Director: Sam Anton
Cast: Atharvaa, Hansika Motwani, Cheenu Mohan, Harija, Vijay, Mime Gopi, Radha Ravi
The full cast list for the Sam Anton-directed 100 has Hansika Motwani down as the female lead. Perhaps there were some scheduling issues and call sheet conflicts? Because Hansika appears for all of 2.5 scenes and one mildly creepy song in which the hero Atharvaa follows her wherever she goes. I thought Nikki Galrani’s role in Kee was the most pointless female character written in Tamil cinema of recent times, but I stand corrected. It is Hansika Motwani’s Nisha in 100.
However, 100 is a fairly strong police-action-thriller film that covers a spate of recent incidents involving sexual assault and violence against women (the fourth film in recent times to talk about crimes against women, and refer to Pollachi, after Kanchana 3, Devarattam, and Ayogya).
100 is written and directed by Sam Anton, and produced by Kaviya Mahesh and Auraa Films. It stars Atharvaa, Hansika Motwani, Cheenu Mohan, Radha Ravi, YouTube Stars Harija and Vijay, Mime Gopi and others. The film was shot by Krishnan Vasant, edited by Ruben, and has music composed by Sam CS.
Satya (Atharva) is hoping to join the Police force and be like his friend Anwar (Mahesh), a police officer. But before that, let’s just beat up the kid in college – Vicky (Raaj Ayyappa) who dared to make fun of Anwar’s sister Ayesha (Harija). And then bump into Nisha (Hansika Motwani) and fall in love with her immediately because that’s pretty much what every generation of Tamil heroes have done. And let’s have Nisha be the sister of Vicky who we’ve just beaten up, because that’s funny, right? And then let’s donate blood to Nisha without knowing Nisha wants blood to save her brother Vicky who we just beat up and never mind that his injuries consist mainly of one gash on the forehead and some little bruises here and there that are not consistent with requiring blood transfusion. All this is important because how else do we justify casting Hansika in the film?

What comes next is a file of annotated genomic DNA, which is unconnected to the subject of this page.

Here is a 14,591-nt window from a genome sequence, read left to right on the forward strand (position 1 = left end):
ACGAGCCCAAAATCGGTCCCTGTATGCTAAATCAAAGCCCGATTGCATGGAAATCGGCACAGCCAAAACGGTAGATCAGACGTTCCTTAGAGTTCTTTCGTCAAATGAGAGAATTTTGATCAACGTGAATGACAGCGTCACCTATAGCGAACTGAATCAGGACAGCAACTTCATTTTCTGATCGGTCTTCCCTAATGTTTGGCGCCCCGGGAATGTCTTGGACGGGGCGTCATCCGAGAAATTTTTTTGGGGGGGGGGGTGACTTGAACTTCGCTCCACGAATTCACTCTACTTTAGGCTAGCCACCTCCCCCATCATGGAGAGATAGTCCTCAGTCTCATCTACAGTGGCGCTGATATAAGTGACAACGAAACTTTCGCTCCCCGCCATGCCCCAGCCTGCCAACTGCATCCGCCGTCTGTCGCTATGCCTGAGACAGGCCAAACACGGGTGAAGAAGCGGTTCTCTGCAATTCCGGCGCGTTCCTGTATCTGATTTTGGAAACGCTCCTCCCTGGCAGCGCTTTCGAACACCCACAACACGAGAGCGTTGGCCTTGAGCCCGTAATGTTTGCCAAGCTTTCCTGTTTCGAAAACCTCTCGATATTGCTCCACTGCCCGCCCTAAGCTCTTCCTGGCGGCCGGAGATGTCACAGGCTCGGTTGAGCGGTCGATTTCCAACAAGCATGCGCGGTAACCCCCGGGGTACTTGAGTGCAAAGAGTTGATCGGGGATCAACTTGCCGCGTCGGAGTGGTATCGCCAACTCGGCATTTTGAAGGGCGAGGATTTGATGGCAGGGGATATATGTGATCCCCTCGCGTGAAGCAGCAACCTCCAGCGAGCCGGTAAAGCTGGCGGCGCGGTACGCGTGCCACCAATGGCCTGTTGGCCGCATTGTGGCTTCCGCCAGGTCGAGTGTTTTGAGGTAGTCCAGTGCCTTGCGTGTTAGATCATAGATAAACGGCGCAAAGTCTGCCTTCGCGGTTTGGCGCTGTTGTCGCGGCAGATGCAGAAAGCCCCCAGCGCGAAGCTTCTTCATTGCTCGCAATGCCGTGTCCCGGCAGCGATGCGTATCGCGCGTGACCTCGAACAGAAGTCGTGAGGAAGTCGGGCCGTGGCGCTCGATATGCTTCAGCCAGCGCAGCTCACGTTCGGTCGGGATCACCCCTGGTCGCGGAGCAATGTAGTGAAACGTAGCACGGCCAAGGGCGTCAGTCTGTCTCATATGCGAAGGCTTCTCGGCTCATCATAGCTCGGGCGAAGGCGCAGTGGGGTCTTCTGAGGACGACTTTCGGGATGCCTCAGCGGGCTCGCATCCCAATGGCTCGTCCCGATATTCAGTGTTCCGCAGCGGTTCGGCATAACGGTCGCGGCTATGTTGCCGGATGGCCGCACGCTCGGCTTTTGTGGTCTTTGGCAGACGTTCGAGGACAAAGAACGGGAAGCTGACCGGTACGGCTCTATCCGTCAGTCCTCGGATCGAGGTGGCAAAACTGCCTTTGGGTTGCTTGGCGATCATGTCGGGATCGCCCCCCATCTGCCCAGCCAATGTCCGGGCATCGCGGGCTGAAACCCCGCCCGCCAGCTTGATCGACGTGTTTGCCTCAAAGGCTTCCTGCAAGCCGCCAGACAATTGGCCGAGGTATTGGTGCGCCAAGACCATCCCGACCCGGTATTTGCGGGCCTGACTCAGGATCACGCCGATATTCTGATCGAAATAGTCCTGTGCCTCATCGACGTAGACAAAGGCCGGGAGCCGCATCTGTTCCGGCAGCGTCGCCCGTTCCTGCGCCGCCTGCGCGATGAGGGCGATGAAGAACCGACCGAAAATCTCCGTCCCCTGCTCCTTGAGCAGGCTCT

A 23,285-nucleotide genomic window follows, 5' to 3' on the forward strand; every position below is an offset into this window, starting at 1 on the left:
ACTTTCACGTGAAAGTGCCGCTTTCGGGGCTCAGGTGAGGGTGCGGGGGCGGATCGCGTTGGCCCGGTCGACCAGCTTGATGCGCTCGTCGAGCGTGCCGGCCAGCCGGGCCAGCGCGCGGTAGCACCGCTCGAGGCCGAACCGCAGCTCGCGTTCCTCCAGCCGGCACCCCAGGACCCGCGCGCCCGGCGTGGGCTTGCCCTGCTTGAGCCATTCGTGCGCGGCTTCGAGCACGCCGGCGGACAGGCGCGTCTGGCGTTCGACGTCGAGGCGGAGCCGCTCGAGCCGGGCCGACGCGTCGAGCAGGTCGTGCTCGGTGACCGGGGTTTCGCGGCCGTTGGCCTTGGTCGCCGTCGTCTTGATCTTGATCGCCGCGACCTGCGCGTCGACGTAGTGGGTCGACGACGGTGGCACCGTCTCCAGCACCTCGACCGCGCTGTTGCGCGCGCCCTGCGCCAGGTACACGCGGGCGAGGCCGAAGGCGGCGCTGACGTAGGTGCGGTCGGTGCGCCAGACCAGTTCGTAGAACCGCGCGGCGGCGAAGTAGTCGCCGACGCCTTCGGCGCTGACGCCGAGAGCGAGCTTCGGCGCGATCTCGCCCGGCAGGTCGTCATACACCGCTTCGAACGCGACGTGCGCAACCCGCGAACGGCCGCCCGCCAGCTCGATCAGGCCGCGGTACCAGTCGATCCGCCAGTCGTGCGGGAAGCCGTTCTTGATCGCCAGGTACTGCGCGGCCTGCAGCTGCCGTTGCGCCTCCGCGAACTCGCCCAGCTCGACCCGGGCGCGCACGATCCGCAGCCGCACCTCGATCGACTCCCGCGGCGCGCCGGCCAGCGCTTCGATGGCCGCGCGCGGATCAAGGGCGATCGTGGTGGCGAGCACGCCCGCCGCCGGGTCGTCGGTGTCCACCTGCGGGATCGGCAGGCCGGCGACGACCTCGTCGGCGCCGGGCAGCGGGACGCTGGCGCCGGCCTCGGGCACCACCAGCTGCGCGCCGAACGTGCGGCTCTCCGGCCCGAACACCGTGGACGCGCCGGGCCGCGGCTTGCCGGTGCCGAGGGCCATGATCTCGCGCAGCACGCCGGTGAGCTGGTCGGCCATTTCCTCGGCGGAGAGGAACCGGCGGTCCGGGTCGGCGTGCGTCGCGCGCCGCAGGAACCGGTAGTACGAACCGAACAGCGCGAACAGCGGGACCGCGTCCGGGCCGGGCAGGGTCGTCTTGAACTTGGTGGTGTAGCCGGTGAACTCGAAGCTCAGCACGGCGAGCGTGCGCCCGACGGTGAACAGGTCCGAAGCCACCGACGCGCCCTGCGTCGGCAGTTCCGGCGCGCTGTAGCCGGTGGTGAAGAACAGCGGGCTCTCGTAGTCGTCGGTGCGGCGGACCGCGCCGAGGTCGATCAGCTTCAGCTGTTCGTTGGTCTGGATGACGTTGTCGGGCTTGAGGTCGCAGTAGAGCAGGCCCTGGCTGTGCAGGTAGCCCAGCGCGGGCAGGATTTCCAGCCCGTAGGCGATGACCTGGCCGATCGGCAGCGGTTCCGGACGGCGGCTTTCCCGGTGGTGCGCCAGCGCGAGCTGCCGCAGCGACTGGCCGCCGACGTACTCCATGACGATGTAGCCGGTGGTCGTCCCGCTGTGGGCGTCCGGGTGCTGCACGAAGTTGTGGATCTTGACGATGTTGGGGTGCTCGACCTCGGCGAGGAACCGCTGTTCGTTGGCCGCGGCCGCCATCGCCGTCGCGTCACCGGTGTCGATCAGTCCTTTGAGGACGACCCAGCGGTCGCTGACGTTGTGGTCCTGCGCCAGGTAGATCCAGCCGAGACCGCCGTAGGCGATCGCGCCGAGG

After this completely flabby, superfluous bit of build up, 100 settles down to a proper cop drama.
Meanwhile, a young school girl Sandhya seemingly has two lovers, one from her own class and caste circles, and one who is obviously not in her league at all. And this leads to a couple of very uncomfortable confrontations at the end of which the young girl Sandhya goes missing. A few days later, the police announce they have nabbed the prime suspect – the supposed lover. He confesses to the crime, is remanded to juvenile prison and the police successfully close the case. Perhaps a slight callback to the murder of Swathi at the Nungambakkam railway station? I thought so.
Sathya gets his police posting: allowing him to perform an introductory song in which he can shoot up criminals at will with his pistol, but comment on the Sterlite shootings in Thoothukudi and say no police officer will do that. Um, what?